Casting Continued--the Good, the Bad, and the Ugly
The quest to build more Mopars remains on hold....I'm waiting for our UPS guy to deliver Resin parts for the 71 Roadrunner project and vinyl textured paint for the '69 Superbee.....
As I said last time, I've never tried to recreate a vinyl roof before, and I didn't want to try this out on an expensive resin body, so I got a '69 Revell Superbee that I'm building box-stock to learn more about creating a fake vinyl top. I've painted the body already with Model Car World #6955, "Seafoam Turp. Metallic" purchased for the Charger 500 project but never used until now....
I masked off everything but the roof....the brightwork had to be masked as well, I figure, since Bare Metal Foil reveals every little bump and pit and would look terrible covering scale vinyl. Ironically I used Bare Metal foil as the mask for the eventual application of--Bare Metal Foil! Overall this vinyl top thing is a mystery; I have no idea how this is going to look, but that's what $12 box-stock builds are for, for me anyway: trying out new things.
In the meantime I've been messing with more resin casting. Last week I bought a starter kit from Alumilite and have spent a lot of this weekend playing around with it, casting more Halibrand wheels and a bunch of valve covers.
For the wheels: I found a few deep rear 5 spoke Halibrands in my parts box. I always have loved these wheels, but each was missing its mate, and one of them had a pretty big chip taken out of the rim. I repaired the rim by stripping the chrome with 91% isopropyl alcohol, then using Plastic Weld, tube styrene, and a file to replace the missing chunk. But what about its mate? We need 2 wheels Scotty!!
Casting ahead warp factor nine!!!
What I've found:
First and foremost, mix the resin components really carefully! Or else the resin never quite cures and you end up with wheels that looked chewed by a dog!
Also: make sure to deform the mold right after pouring the resin to allow the resin to flow down into all the creases and crevices.
And let the part cure in the mold a long time--a few hours, at least--it takes the rims of the wheels a lot longer to cure than the rest....I was taking the part out of the mold, but the rim was staying behind, which of course is not good....letting the cast wheel sit in the mold for a few hours seems to fix this.
Another trick: glue the original part down to the bottom of the mold box--if not it will literally float--then the cast part will not be able to be extracted from the mold.
And....small round salsa containers, from the "para llevar" counter at the local Mexican joint, make great mold boxes for small one piece molds.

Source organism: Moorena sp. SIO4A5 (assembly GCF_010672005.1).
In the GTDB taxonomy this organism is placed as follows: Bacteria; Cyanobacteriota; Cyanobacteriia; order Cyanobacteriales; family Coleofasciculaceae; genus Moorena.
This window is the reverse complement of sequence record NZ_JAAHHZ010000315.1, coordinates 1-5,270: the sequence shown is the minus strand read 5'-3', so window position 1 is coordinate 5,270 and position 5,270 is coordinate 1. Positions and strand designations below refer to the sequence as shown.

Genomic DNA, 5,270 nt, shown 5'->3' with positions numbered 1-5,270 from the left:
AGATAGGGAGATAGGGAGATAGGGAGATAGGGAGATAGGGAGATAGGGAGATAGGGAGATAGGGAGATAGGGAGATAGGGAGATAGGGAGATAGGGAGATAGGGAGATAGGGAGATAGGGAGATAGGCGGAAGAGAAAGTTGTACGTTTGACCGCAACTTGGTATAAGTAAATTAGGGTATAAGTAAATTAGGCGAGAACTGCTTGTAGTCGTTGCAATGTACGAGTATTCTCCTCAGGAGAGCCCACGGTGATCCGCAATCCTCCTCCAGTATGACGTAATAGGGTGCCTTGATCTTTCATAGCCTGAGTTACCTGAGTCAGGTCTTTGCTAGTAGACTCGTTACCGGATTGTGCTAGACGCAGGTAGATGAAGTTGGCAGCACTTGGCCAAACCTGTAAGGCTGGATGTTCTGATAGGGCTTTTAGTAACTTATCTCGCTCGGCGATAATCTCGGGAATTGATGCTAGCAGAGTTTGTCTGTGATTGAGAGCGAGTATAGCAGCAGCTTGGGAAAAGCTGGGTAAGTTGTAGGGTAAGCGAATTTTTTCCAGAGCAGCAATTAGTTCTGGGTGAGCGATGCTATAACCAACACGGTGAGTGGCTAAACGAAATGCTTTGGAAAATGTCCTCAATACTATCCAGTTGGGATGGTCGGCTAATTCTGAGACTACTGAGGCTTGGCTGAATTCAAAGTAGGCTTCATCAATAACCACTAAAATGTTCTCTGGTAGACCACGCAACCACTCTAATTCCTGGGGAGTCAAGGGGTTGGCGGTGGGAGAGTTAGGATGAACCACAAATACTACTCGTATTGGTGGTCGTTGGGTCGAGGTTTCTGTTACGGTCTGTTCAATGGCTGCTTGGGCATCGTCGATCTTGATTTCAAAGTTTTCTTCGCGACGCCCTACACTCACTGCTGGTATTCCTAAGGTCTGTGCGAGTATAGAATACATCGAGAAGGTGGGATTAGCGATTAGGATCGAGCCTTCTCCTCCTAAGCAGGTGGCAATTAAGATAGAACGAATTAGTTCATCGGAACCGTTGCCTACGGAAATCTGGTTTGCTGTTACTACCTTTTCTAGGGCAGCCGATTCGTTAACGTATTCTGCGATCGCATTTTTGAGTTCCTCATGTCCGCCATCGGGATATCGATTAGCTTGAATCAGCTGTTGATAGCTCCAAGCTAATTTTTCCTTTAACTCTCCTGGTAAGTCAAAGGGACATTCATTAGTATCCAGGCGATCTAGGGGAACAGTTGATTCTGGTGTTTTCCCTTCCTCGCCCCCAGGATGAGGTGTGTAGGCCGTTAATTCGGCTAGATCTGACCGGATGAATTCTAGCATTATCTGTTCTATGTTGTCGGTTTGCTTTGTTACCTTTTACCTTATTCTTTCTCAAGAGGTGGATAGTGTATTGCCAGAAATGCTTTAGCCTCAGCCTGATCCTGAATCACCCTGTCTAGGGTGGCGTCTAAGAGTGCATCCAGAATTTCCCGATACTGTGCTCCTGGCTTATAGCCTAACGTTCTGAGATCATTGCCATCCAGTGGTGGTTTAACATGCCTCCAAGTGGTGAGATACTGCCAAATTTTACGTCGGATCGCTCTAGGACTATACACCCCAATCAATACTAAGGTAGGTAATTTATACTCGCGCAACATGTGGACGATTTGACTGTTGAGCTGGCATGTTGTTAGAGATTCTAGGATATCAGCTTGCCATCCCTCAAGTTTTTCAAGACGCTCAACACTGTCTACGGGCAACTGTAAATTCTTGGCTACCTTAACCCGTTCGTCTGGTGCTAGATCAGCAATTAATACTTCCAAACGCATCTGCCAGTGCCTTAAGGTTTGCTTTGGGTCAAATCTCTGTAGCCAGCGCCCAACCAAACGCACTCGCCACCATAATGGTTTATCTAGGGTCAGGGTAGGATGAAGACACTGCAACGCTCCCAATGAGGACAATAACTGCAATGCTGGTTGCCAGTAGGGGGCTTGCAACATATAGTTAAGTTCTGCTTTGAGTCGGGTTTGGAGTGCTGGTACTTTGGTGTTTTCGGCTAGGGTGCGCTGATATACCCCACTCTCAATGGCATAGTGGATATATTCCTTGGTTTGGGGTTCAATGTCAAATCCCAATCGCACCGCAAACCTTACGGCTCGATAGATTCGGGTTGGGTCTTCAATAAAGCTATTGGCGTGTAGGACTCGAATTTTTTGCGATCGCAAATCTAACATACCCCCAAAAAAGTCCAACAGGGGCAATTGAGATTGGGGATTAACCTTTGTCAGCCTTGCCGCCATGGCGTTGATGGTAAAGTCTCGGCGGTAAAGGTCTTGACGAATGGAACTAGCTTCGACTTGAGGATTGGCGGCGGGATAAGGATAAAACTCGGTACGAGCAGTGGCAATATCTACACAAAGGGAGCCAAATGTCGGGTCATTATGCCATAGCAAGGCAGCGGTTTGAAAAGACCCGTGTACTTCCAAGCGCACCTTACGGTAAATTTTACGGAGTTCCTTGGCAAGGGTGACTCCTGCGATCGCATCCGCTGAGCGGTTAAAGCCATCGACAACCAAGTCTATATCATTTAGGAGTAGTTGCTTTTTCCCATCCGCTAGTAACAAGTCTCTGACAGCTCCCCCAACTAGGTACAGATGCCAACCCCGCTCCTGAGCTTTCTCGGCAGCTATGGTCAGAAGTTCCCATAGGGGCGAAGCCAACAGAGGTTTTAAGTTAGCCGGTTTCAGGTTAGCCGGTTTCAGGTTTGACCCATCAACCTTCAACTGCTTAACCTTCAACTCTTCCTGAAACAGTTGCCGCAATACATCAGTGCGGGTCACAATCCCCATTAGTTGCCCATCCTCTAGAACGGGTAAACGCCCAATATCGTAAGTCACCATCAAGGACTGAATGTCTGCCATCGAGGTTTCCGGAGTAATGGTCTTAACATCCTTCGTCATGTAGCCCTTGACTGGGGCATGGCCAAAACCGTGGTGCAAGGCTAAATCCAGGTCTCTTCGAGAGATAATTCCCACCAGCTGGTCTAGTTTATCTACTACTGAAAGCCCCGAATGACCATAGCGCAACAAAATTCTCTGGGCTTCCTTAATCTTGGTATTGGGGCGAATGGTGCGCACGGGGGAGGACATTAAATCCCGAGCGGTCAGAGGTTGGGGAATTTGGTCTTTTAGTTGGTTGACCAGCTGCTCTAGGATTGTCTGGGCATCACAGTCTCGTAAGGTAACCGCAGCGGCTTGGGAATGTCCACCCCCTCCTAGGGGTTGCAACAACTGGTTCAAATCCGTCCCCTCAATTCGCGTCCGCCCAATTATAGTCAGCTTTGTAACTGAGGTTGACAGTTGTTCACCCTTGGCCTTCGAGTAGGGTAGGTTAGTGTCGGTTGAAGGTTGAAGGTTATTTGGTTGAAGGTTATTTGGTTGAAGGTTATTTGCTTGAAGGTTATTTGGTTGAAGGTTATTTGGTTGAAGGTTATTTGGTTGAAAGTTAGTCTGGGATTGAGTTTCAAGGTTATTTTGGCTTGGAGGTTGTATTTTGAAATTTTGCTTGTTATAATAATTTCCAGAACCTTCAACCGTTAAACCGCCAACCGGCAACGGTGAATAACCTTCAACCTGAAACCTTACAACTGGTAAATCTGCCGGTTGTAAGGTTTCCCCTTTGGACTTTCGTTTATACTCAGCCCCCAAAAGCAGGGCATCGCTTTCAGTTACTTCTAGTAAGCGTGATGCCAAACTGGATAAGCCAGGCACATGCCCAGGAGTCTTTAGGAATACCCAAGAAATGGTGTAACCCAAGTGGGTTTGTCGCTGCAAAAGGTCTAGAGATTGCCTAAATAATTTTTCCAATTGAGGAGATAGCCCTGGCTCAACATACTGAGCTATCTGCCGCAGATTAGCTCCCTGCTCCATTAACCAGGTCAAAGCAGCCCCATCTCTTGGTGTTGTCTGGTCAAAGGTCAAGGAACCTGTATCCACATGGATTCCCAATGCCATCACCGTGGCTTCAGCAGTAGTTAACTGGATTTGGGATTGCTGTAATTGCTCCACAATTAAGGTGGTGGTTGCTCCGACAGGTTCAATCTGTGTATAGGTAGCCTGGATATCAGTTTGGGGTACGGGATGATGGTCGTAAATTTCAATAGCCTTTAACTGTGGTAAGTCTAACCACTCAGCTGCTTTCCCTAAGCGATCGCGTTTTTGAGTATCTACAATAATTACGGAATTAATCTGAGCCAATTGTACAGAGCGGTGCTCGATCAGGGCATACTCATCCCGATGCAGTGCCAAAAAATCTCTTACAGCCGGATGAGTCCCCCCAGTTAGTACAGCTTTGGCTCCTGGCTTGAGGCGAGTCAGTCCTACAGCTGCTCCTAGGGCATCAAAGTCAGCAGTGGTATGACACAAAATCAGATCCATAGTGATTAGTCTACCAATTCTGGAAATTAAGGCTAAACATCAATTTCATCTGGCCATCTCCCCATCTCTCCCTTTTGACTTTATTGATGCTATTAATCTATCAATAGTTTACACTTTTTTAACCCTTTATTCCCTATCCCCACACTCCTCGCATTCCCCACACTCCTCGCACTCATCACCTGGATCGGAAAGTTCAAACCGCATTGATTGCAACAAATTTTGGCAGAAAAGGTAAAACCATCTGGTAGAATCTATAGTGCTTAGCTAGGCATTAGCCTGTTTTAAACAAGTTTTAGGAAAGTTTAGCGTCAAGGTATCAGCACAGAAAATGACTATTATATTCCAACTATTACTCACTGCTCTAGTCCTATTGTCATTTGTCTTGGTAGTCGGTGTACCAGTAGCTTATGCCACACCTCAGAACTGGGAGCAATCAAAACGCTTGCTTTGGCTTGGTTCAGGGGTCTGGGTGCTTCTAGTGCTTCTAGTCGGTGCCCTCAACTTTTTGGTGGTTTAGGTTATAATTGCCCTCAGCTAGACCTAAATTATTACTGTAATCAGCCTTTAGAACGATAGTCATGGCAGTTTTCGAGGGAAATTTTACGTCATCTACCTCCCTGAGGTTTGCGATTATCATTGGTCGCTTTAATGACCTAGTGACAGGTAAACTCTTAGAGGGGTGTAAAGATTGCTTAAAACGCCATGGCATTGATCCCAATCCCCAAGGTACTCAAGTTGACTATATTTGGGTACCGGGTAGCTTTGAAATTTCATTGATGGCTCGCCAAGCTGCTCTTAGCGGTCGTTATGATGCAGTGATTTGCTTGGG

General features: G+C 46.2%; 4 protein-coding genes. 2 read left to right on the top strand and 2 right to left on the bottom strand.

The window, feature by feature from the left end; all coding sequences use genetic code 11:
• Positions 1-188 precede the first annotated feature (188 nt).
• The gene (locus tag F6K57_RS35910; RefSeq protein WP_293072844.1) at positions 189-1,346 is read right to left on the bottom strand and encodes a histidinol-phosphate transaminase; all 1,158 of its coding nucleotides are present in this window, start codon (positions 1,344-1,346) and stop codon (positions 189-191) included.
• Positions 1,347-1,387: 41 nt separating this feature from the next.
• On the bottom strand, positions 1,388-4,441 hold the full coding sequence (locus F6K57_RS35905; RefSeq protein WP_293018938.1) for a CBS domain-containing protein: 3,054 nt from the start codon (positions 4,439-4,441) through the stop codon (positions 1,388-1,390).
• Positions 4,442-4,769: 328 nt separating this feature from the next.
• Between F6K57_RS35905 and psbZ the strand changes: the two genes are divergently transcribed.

Putting the mold in the microwave and using baby powder to get rid of air bubbles, before the pour, didn't make a lot of different I could see, at least so far. The Alumilite site says to do this, but I couldn't see any difference, and occasionally the baby powder would deform the piece. As long as I could pop air bubbles with a toothpick before the resin hardened I was OK, for the most part. What air bubbles were left--and there usually weren't a lot--didn't seem that hard to fill with superglue.
As far as the wheels, I had about 50/50 results--meaning I could keep about half of what I cast, which isn't too bad for a newbie at this. The takeaway: I could repair an original wheel and then cast a mate, and then use both on a build! Cool!
For the valve covers I went into my parts box and got every "cool" valve cover I could find--and a cool Thunderbird air cleaner to boot. We're talking the Caddie valve covers that say "Cadillac", Dodge Red Ram, Weiand, Ford Cobra, and so on--the nifty covers the kit manufacturers don't include these days because they don't want to pay GM or whoever an (even huger) licensing fee.
I whipped up a quickie mold box out of .015 plastic sheet, CA glue, and polymer clay.
The results were really good! I had about 90% keepers for the 3 rounds. The parts, other than needing to have flash trimmed off, look every bit as good as the originals. These would go for $3-5 or more per pair (!!!) from one of the aftermarket resin places. For me, it was about 50 cents worth of resin and about 1/2 hour of my time to make a lifetime supply of them!!!!
I did try some 2 part molds this week as well, but it was a complete disaster. More on that next time. Overall, casting is easier than I thought, at least for simple things, and going forward I see it changing the way I approach a lot of the builds I do.